We have not had a delightful winter when it comes to germs. An ear infection, bronchiolitis, a mystery virus with a fever of 102 and a sinus infection. All in 2 months. It was awful. Not because caring for a sick baby is awful, which it is, but because watching your child be in pain or feel lousy and not being able to fix it is hands down the worst feeling I've ever had. Watching my child cough until he vomits and not being able to help him is the epitome of helplessness. Thankfully, most of these things are short lived and you both get through it, but it is just the worst.
  • Loss of Personal Time 5 of 9
    All aboard the selfish train. This one isn't hard for my kid, it's just hard for me. I miss my me time. I miss going to movies and out to dinner. I miss being able to get places on time and not having to carry 800 million bags at all times. I miss getting up and having lazy mornings before work where I take my time getting ready. I miss all of that. And yes, it's silly and superficial, but it's tough some days.
  • Uncertainty 6 of 9
    There are truckloads worth of uncertainty when it comes to parenting. Do I wake them or let them sleep? Do I go to the pediatrician or wait it out? Do I start solids now or later? The list goes on and on. The thing is, there is rarely a right or a wrong unless your child's physical (or emotional) safety is at risk. Otherwise, it's shades of gray and all you can do is what's best for all of you. Though that is notably so much easier said than done.
  • The Fear 7 of 9
    This goes a bit with uncertainty, but having a child is opening yourself up to some pretty intense worries, even if you're not prone to anxiety the way I am. You become more aware of all the things that could happen and realize how quickly your heart could be shattered if they did. Thanks to great support and therapy I've gotten many of my fears in check, but there will always be lingering worries.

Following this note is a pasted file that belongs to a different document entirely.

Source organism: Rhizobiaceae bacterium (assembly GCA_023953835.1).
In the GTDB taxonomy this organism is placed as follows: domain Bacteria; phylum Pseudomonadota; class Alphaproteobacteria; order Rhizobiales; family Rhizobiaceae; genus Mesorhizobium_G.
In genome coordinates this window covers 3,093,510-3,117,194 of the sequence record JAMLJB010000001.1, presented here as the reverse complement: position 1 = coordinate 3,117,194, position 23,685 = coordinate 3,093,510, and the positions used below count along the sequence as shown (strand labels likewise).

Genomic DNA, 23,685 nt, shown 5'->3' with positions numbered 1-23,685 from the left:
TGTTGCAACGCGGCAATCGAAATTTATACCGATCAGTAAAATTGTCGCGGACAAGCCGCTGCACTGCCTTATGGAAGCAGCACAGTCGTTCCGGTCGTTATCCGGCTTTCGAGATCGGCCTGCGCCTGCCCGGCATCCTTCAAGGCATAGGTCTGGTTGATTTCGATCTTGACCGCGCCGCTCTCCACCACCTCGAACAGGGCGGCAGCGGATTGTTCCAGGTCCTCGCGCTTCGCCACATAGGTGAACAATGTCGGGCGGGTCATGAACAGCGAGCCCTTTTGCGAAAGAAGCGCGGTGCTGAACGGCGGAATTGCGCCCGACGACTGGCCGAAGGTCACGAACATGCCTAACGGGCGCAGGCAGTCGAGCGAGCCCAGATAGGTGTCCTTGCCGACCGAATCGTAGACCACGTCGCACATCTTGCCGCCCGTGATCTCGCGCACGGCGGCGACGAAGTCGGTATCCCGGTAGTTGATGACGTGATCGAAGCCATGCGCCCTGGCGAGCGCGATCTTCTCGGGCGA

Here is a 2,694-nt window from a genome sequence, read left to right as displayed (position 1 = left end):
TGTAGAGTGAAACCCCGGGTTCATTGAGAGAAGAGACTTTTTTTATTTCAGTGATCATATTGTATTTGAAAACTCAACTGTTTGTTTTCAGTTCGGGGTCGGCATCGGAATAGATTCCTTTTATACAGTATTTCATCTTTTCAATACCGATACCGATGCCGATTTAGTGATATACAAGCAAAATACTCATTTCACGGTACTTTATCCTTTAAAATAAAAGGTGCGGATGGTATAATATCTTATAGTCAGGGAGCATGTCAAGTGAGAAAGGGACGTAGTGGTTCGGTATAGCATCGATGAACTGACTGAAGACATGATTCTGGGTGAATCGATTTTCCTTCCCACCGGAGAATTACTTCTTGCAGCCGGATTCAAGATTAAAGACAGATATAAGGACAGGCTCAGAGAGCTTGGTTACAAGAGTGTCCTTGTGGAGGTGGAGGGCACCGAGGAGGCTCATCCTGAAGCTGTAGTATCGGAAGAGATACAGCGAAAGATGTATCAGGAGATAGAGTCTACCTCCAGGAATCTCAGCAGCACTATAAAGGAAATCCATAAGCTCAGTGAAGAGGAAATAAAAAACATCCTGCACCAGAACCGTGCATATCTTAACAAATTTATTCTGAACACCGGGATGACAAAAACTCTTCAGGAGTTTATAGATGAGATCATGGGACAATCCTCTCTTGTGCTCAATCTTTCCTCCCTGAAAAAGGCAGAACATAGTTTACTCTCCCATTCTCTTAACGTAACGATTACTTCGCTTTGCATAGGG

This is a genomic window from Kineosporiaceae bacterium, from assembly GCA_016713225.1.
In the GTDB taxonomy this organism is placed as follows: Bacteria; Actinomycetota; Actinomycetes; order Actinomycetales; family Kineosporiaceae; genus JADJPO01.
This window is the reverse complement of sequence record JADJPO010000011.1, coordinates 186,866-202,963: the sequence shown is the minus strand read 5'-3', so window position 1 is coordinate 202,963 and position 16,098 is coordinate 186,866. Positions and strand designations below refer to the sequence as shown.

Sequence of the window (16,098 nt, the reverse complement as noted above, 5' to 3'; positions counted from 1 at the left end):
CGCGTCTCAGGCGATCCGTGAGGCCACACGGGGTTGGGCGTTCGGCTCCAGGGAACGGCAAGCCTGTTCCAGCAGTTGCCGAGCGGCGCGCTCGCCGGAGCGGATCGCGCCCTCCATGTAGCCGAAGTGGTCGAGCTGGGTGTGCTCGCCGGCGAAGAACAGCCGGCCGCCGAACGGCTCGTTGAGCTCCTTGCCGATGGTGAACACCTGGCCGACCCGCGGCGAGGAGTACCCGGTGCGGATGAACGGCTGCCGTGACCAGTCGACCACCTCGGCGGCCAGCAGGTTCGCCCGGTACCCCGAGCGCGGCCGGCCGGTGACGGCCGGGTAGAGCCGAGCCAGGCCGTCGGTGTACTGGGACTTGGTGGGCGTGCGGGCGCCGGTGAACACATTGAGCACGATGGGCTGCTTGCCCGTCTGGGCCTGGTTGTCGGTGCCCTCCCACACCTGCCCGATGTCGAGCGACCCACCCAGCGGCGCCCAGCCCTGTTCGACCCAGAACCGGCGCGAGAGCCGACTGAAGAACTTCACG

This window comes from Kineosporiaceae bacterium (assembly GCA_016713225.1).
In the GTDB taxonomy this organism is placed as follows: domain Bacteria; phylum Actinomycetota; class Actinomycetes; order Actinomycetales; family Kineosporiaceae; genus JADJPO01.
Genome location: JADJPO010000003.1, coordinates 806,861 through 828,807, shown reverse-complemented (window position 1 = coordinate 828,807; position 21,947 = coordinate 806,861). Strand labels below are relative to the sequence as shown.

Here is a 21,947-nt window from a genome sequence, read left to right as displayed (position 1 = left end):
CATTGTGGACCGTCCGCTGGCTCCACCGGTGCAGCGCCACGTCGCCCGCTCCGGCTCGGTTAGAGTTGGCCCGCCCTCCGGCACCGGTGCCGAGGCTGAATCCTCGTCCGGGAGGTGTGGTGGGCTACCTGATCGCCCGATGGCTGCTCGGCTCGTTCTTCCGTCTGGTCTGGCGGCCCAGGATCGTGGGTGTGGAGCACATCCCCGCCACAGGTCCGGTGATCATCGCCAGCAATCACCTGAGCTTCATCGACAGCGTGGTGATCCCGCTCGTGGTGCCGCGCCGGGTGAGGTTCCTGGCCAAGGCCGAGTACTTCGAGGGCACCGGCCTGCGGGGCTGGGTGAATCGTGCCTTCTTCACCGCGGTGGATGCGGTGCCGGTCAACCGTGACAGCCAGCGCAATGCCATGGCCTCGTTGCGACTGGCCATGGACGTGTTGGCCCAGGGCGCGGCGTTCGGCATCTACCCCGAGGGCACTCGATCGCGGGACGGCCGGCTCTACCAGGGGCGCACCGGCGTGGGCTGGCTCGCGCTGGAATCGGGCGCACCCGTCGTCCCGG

• The Cost 8 of 9
    Yep, I'm going here. Having babies is expensive. We planned to breastfeed (which, p.s. is not free) and ended up pumping (which, p.s. is REALLY not free). Eli is a very slow grower, but clothes are still not cheap. Diapers and wipes add up too. Throw in toys, strollers, diaper bags and seriously, this tiny little human is a money pit. A really really cute money pit that you will find yourself spending money on because that outfit is so cute you cannot live without it and sorry you're not sorry.
  • The Mess 9 of 9
    Babies are messy. They spit up, throw up, poop, have no regard for where their snot and spit goes. The laundry is tremendous, the toy clean up that takes place at the end of everyday is time consuming, especially when you know that the entire room with be wrecked within 10 minutes of your child waking up in the morning.

Those are my 9 toughest things about being a parent. But I know that since Eli is only 9 months old, I’ve yet to experience many of the harder parts of parenting. What do you think is the toughest part about being a parent, and why?

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Article Posted 5 years Ago